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Is it better to be a MOE teacher or a private tutor?

Discussions on teachers' workload and working hours have increased over recent years. More and more teachers are burnt out over the heavy workload as a MOE teacher.

The workload as a MOE teacher is much heavier than it seems. On the surface, it may seem as if a teacher's workload is manageable.

It is also assumed that teachers get breaks during the school holidays. However, in reality, this isn't the case.

This brings up the topic of whether it is better to be a MOE teacher or a private tuition teacher. In this article, we would compare the workload, salary, career progression, and other factors.


By the way:

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What defines a MOE teacher and private tutor?

A MOE teacher is anyone who is teaching or has taught in a local government school in Singapore. These teachers are trained to deliver the local curriculum to the students in local schools. Most MOE teachers would have graduated from the National Institute of Education (NIE).

Next, what defines a private tutor? A private tutor specialises in teaching in small groups or as individuals. There are mainly 2 types of private tutors: one provides home tutoring, whereby tutors would travel to their tutees’ homes to provide their service or work at a tuition centre.

MOE teacher salary vs tuition teacher salary

In Singapore’s context, teachers are quite highly paid. Research has shown that the median gross monthly income for graduates who found permanent full-time jobs is $3,800 and the starting monthly salary of secondary school teachers can start from $4,080 per month!

With higher level education, teachers in a junior college or centralised institute’s starting pay can start from as high as $4,800.

With career progression over the years, the monthly income can increase by approximately $2,000 with 20 years in the industry.

On the other hand, private tutors do not have a fixed monthly income. The amount of income they would receive for the month depends on the number of classes they held that month. This also depends on the number of students in their class.

There are 4 types of private tutors: part-time tutors, full-time tutors, current MOE school teachers and ex-MOE school teachers. The pay also varies with experience based on these 4 categories.

Part-time tutors are usually students who are A-level graduates or undergraduates. With the limited amount of experience and qualifications that they have, they earn between $25/hr to $50/hr depending on the level they teach.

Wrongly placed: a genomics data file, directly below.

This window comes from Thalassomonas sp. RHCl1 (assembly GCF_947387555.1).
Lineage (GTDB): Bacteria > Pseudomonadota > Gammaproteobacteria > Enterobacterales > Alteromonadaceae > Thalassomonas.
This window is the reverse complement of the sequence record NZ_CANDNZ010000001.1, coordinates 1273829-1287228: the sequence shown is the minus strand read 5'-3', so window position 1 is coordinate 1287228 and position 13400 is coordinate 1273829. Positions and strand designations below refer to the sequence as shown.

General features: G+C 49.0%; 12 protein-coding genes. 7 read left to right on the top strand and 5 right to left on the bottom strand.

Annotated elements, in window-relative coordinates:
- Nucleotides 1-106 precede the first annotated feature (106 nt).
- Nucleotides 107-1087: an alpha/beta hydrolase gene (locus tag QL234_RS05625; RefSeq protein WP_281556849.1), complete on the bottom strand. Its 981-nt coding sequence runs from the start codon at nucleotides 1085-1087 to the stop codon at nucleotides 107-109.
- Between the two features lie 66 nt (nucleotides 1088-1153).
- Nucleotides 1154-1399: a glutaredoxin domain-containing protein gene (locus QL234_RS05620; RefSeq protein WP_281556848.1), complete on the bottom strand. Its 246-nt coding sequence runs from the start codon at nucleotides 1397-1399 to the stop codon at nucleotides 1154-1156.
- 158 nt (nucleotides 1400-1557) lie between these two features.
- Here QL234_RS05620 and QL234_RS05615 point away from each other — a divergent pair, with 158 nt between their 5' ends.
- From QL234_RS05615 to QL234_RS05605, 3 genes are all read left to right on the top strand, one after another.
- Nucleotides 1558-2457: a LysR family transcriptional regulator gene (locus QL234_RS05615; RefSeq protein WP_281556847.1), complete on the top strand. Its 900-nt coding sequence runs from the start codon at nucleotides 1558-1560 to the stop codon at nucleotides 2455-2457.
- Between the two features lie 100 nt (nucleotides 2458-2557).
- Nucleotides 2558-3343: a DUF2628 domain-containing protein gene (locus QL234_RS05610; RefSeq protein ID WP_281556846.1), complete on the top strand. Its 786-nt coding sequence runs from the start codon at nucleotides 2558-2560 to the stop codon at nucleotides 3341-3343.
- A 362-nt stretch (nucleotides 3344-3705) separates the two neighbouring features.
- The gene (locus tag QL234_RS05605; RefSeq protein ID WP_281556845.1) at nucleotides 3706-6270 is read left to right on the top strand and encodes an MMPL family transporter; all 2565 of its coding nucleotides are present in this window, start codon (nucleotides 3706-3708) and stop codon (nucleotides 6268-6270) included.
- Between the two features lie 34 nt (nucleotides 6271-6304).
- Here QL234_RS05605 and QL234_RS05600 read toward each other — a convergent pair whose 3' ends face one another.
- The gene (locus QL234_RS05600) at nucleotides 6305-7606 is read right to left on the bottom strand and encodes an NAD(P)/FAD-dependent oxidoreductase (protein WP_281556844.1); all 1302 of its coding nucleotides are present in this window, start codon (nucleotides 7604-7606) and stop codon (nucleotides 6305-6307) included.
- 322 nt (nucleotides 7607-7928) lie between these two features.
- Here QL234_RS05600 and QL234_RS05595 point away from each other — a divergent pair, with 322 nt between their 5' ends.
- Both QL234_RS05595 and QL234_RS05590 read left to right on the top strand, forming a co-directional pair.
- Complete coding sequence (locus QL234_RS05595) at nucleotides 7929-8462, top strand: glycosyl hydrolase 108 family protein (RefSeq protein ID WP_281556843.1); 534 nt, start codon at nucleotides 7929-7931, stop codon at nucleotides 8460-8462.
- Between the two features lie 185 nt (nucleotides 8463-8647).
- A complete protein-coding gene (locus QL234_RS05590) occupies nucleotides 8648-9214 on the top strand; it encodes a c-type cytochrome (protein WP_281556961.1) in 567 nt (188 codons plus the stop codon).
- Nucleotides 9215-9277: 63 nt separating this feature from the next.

Full-time tutors usually teach in a group for a certain tuition centre. These tutors are paid by the number of students attending the lesson, and the number of classes they open a week.

On average, full-time tutors can easily earn $7,000 every month!

Current MOE school teachers are tutors who teach tuition outside of their usual job for extra income. These teachers are NIE-trained and certified. With the given qualifications and experience, their rates tend to be higher as compared to part-time and full-time tutors.

On average, current MOE school teachers earn around $50/hr to $70/hr for primary and secondary school levels, and $90/hr to $110/hr for JC level. However, these teachers are usually very busy and only have a few students as they have long working hours on the weekdays.

Ex-MOE school teachers are teachers who left the teaching industry to become full-time tutors. These tutors usually charge a higher rate than full-time tutors due to the qualifications and experience they have.

Similar to current MOE school teachers, their rates are similar, maybe $5/hr to $10/hr less than current MOE school teachers. However, as these tutors are working full-time, they can earn up to $8,000 per month if they work hard.

Comparing full-time tutors and MOE teachers, full-time tutors working in a centre can easily earn double the starting pay of a tuition teacher working in a tuition centre.

Hence, many teachers do not stay long in the teaching industry. On top of that, there are other factors such as the long working hours.

MOE teachers do not have a work-life balance

In 2021, an article on teachers being burnt out was published, having teachers talk about the struggles they face.

Due to the pandemic, teachers also faced a heavier workload with the uncertainty of the restrictions and management measures imposed by the government.

According to the Organisation for Economic Cooperation and Development (OECD), Singapore teachers work an average of 46 hours per week in 2018, which is 7 hours more than the average.

Teachers usually bring back assignments to grade, and on top of that, they would have to prepare the lesson materials for the following day. Their work does not stop when they get home.

Other than academic development, MOE also aims to nurture students holistically. There would be Co-Curricular Activities (CCAs) that students have to take up for holistic development. Teachers would then have to plan for events, organise CCAs, and discipline and counsel students.